Full access
Daran L. Rife
,
Christopher A. Davis
, and
Jason C. Knievel

Abstract

The study describes a method of evaluating numerical weather prediction models by comparing the characteristics of temporal changes in simulated and observed 10-m (AGL) winds. The method is demonstrated on a 1-yr collection of 1-day simulations by the fifth-generation Pennsylvania State University–National Center for Atmospheric Research Mesoscale Model (MM5) over southern New Mexico. Temporal objects, or wind events, are defined at the observation locations and at each grid point in the model domain as vector wind changes over 2 h. Changes above the uppermost quartile of the distributions in the observations and simulations are empirically classified as significant; their attributes are analyzed and interpreted.

It is demonstrated that the model can discriminate between large and modest wind changes on a pointwise basis, suggesting that many forecast events have an observational counterpart. Spatial clusters of significant wind events are highly continuous in space and time. Such continuity suggests that displaying maps of surface wind changes with high temporal resolution can alert forecasters to the occurrence of important phenomena. Documented systematic errors in the amplitude, direction, and timing of wind events will allow forecasters to mentally adjust for biases in features forecast by the model.

Full access
K. D. Musgrave
,
C. A. Davis
, and
M. T. Montgomery

Abstract

This study examines the formation of Hurricane Gabrielle (2001), focusing on whether an initial disturbance and vertical wind shear were favorable for development. This examination is performed by running numerical experiments using the fifth-generation Pennsylvania State University–National Center for Atmospheric Research Mesoscale Model (MM5). Gabrielle is chosen as an interesting case to study since it formed in the subtropics only a few days before making landfall in Florida. Three simulations are run: a control run and two sensitivity experiments. The control run is compared with observations to establish the closeness of the model output to Gabrielle’s observed formation. The two sensitivity experiments are designed to test the response of the developing tropical cyclone to alterations in the initial conditions. The first sensitivity experiment removes the initial (or precursor) disturbance, a midtropospheric vortex located over Florida. The second sensitivity experiment reduces the vertical wind shear over the area of formation. The control run produces a system comparable to Gabrielle. The convection in the control run is consistently located downshear of the center of circulation. In the first sensitivity experiment, with the removal of the initial disturbance, no organized system develops. This indicates the importance of the midtropospheric vortex in Gabrielle’s formation. The second sensitivity experiment, which reduces the vertical wind shear over the area of Gabrielle’s formation, produces a system that can be identified as Gabrielle. This system, however, is weaker than both the control run and the observations of Gabrielle. This study provides direct evidence of a favorable influence of modest vertical wind shear on the formation of a tropical cyclone in this case.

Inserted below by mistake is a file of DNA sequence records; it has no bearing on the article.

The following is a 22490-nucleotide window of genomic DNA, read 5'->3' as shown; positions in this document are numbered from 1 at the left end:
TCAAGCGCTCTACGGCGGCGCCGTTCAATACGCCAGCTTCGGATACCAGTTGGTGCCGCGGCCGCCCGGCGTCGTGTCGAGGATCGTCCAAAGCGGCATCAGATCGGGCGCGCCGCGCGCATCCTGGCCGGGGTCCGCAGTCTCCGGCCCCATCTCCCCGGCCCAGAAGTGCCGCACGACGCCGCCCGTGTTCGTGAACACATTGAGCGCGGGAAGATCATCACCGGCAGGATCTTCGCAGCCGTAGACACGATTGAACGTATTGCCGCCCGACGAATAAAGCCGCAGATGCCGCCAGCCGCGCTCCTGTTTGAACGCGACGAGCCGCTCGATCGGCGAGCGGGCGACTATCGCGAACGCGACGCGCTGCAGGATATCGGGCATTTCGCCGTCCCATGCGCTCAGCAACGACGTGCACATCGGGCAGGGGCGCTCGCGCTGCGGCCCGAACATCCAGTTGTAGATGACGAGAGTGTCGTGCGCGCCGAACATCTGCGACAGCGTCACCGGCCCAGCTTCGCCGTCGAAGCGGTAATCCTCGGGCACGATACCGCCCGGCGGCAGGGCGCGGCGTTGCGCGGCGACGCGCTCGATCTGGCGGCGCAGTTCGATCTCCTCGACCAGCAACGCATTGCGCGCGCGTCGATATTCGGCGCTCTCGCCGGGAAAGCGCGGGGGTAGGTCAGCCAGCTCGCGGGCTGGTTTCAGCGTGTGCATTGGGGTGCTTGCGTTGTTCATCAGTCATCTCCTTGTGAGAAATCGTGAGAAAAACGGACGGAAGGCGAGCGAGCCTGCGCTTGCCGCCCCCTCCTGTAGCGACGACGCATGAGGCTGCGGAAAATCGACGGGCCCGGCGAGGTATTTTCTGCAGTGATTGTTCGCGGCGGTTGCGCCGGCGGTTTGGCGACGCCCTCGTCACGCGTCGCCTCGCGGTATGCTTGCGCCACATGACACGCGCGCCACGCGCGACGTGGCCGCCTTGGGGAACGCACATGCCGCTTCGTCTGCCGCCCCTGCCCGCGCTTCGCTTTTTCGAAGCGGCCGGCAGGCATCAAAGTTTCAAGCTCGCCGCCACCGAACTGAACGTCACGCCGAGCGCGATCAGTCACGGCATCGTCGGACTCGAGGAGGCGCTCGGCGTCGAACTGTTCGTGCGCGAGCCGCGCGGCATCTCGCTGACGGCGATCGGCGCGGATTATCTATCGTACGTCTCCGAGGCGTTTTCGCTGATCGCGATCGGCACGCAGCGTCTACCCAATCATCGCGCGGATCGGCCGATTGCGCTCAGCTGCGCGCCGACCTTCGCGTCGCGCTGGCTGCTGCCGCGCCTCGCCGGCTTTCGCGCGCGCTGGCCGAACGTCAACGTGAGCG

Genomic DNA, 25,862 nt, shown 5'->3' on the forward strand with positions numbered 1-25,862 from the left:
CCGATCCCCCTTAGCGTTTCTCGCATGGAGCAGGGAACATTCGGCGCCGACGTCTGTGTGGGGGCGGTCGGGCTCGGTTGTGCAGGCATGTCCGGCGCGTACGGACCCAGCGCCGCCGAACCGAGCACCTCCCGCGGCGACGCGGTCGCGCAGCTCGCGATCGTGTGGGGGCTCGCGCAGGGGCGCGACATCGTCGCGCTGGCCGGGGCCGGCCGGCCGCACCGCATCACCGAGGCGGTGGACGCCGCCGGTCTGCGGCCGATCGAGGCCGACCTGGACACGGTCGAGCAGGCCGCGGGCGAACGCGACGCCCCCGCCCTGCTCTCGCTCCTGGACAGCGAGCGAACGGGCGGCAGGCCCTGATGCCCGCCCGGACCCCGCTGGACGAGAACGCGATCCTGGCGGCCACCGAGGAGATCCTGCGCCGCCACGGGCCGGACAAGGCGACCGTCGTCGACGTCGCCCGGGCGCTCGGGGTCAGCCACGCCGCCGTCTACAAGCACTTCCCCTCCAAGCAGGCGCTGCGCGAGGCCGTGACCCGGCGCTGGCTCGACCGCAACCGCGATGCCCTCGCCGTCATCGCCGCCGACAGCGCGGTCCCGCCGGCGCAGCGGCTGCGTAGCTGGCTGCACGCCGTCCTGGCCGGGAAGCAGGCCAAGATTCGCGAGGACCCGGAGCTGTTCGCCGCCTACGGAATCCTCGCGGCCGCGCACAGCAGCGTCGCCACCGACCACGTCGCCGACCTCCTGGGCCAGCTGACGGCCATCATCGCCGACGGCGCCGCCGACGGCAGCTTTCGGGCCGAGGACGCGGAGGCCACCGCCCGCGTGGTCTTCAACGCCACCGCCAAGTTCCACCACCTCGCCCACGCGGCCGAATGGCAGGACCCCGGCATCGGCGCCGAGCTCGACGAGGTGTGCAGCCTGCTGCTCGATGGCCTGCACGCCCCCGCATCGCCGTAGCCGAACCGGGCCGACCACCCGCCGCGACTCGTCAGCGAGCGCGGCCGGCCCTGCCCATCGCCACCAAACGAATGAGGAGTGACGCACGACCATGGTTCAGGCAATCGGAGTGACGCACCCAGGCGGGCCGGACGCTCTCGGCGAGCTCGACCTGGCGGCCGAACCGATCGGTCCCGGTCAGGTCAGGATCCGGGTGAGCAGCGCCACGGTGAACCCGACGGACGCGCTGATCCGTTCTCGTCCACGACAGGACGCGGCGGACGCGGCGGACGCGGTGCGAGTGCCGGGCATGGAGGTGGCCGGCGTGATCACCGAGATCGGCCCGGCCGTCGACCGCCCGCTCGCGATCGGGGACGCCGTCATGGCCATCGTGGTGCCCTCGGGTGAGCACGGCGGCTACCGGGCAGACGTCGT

Full access
S. B. Trier
,
C. A. Davis
,
D. A. Ahijevych
,
M. L. Weisman
, and
G. H. Bryan

Abstract

A large-domain explicit convection simulation is used to investigate the life cycle of nocturnal convection for a one-week period of successive zonally propagating heavy precipitation episodes occurring over the central United States. Similar to climatological studies of phase-coherent warm-season convection, the longest-lived precipitation episodes initiate during the late afternoon over the western Great Plains (105°–100°W), reach their greatest intensity at night over the central Great Plains (100°–95°W), and typically weaken around or slightly after sunrise over the Midwest (95°–85°W). The longest-lived episodes exhibit average zonal phase speeds of ∼20 m s−1, consistent with radar observations during the period.

Composite analysis of the life cycle of five long-lived nocturnal precipitation episodes indicates that convection both develops and then propagates eastward along an east–west-oriented lower-tropospheric frontal zone. An elevated ∼2-km-deep layer of high-θe air helps sustain convection during its period of greatest organization overnight. Trajectory analysis for individual episodes reveals that the high-θe air originates both from within the frontal zone and to its south where, in this latter case, it is transported northward by the nocturnal low-level jet (LLJ).